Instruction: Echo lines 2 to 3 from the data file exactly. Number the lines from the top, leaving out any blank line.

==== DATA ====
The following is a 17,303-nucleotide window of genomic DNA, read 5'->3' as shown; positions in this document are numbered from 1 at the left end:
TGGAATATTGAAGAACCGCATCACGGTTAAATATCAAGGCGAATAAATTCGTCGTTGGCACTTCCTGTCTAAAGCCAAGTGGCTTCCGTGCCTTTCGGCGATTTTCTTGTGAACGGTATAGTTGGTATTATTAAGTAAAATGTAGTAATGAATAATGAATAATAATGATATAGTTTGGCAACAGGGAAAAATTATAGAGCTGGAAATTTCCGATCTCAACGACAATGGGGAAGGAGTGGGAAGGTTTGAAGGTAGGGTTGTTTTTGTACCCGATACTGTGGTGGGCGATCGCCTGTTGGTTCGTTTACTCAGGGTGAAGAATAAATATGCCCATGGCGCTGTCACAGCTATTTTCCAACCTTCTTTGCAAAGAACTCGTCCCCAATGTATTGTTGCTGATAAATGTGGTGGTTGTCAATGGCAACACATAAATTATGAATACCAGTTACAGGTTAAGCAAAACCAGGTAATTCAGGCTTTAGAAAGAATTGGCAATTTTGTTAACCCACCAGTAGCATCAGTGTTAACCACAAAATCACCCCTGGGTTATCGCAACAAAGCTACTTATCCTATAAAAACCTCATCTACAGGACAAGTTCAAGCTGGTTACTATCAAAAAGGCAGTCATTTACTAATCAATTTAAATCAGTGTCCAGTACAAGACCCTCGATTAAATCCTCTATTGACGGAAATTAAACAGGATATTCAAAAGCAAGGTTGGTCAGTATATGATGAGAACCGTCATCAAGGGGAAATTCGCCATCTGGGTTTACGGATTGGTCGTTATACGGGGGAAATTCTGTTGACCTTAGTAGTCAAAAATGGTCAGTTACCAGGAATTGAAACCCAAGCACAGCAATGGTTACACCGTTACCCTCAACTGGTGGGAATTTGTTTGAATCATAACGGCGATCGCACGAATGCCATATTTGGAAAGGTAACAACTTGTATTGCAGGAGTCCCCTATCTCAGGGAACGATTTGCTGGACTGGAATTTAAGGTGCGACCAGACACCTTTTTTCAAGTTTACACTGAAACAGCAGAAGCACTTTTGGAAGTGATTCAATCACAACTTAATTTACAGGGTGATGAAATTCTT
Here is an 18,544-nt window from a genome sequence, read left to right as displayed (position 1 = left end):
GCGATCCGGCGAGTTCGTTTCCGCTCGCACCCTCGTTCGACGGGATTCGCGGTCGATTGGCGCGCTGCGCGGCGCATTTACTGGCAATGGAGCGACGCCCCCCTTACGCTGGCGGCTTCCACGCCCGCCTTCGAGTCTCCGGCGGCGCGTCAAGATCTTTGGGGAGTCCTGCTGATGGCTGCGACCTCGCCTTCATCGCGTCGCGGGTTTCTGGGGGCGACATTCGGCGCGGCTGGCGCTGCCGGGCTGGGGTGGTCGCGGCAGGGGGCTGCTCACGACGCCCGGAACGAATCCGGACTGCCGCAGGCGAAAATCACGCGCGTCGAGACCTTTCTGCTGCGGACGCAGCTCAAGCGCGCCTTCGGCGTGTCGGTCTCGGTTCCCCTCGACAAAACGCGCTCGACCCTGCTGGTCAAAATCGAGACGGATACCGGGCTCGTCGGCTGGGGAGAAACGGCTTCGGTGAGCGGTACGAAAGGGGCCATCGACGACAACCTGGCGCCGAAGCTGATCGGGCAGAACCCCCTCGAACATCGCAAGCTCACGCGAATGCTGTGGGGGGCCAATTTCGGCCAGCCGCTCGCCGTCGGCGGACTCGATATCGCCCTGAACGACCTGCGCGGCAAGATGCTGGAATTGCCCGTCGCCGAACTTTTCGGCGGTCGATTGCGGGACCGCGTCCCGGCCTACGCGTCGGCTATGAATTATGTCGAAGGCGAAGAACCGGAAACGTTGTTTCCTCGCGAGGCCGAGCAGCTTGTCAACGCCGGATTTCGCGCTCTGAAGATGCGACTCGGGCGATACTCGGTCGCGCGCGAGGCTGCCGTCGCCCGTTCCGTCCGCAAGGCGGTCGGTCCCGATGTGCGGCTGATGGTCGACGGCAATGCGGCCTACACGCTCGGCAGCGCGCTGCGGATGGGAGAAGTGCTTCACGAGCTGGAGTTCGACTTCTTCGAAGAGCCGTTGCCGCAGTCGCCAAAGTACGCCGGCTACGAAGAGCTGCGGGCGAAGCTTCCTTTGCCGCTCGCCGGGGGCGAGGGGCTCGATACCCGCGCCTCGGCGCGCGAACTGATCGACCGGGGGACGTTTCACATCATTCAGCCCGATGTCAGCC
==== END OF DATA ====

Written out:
TGGAATATTGAAGAACCGCATCACGGTTAAATATCAAGGCGAATAAATTCGTCGTTGGCACTTCCTGTCTAAAGCCAAGTGGCTTCCGTGCCTTTCGGCGATTTTCTTGTGAACGGTATAGTTGGTATTATTAAGTAAAATGTAGTAATGAATAATGAATAATAATGATATAGTTTGGCAACAGGGAAAAATTATAGAGCTGGAAATTTCCGATCTCAACGACAATGGGGAAGGAGTGGGAAGGTTTGAAGGTAGGGTTGTTTTTGTACCCGATACTGTGGTGGGCGATCGCCTGTTGGTTCGTTTACTCAGGGTGAAGAATAAATATGCCCATGGCGCTGTCACAGCTATTTTCCAACCTTCTTTGCAAAGAACTCGTCCCCAATGTATTGTTGCTGATAAATGTGGTGGTTGTCAATGGCAACACATAAATTATGAATACCAGTTACAGGTTAAGCAAAACCAGGTAATTCAGGCTTTAGAAAGAATTGGCAATTTTGTTAACCCACCAGTAGCATCAGTGTTAACCACAAAATCACCCCTGGGTTATCGCAACAAAGCTACTTATCCTATAAAAACCTCATCTACAGGACAAGTTCAAGCTGGTTACTATCAAAAAGGCAGTCATTTACTAATCAATTTAAATCAGTGTCCAGTACAAGACCCTCGATTAAATCCTCTATTGACGGAAATTAAACAGGATATTCAAAAGCAAGGTTGGTCAGTATATGATGAGAACCGTCATCAAGGGGAAATTCGCCATCTGGGTTTACGGATTGGTCGTTATACGGGGGAAATTCTGTTGACCTTAGTAGTCAAAAATGGTCAGTTACCAGGAATTGAAACCCAAGCACAGCAATGGTTACACCGTTACCCTCAACTGGTGGGAATTTGTTTGAATCATAACGGCGATCGCACGAATGCCATATTTGGAAAGGTAACAACTTGTATTGCAGGAGTCCCCTATCTCAGGGAACGATTTGCTGGACTGGAATTTAAGGTGCGACCAGACACCTTTTTTCAAGTTTACACTGAAACAGCAGAAGCACTTTTGGAAGTGATTCAATCACAACTTAATTTACAGGGTGATGAAATTCTT
Here is an 18,544-nt window from a genome sequence, read left to right as displayed (position 1 = left end):